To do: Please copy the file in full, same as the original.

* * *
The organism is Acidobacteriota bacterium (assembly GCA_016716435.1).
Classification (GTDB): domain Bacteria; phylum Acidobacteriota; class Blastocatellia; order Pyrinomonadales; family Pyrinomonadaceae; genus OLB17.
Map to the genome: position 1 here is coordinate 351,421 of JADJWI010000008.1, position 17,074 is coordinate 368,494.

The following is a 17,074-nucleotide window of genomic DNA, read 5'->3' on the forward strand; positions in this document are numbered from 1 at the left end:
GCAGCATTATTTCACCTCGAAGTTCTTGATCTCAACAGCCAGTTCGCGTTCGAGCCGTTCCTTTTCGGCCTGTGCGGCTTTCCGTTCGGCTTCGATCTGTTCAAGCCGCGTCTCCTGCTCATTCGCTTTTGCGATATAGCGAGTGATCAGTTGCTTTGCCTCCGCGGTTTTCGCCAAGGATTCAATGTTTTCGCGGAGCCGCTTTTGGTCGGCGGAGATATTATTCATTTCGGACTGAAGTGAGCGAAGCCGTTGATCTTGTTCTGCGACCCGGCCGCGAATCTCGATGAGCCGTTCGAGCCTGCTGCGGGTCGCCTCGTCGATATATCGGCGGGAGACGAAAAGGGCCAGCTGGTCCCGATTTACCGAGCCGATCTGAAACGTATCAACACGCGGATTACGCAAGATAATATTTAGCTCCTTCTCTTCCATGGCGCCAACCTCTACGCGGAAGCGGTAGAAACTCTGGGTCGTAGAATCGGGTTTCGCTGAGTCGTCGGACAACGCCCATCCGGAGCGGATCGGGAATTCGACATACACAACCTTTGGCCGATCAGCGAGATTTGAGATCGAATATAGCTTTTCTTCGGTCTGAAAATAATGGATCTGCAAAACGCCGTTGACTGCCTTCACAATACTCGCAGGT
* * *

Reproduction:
The organism is Acidobacteriota bacterium (assembly GCA_016716435.1).
Classification (GTDB): domain Bacteria; phylum Acidobacteriota; class Blastocatellia; order Pyrinomonadales; family Pyrinomonadaceae; genus OLB17.
Map to the genome: position 1 here is coordinate 351,421 of JADJWI010000008.1, position 17,074 is coordinate 368,494.

The following is a 17,074-nucleotide window of genomic DNA, read 5'->3' on the forward strand; positions in this document are numbered from 1 at the left end:
GCAGCATTATTTCACCTCGAAGTTCTTGATCTCAACAGCCAGTTCGCGTTCGAGCCGTTCCTTTTCGGCCTGTGCGGCTTTCCGTTCGGCTTCGATCTGTTCAAGCCGCGTCTCCTGCTCATTCGCTTTTGCGATATAGCGAGTGATCAGTTGCTTTGCCTCCGCGGTTTTCGCCAAGGATTCAATGTTTTCGCGGAGCCGCTTTTGGTCGGCGGAGATATTATTCATTTCGGACTGAAGTGAGCGAAGCCGTTGATCTTGTTCTGCGACCCGGCCGCGAATCTCGATGAGCCGTTCGAGCCTGCTGCGGGTCGCCTCGTCGATATATCGGCGGGAGACGAAAAGGGCCAGCTGGTCCCGATTTACCGAGCCGATCTGAAACGTATCAACACGCGGATTACGCAAGATAATATTTAGCTCCTTCTCTTCCATGGCGCCAACCTCTACGCGGAAGCGGTAGAAACTCTGGGTCGTAGAATCGGGTTTCGCTGAGTCGTCGGACAACGCCCATCCGGAGCGGATCGGGAATTCGACATACACAACCTTTGGCCGATCAGCGAGATTTGAGATCGAATATAGCTTTTCTTCGGTCTGAAAATAATGGATCTGCAAAACGCCGTTGACTGCCTTCACAATACTCGCAGGT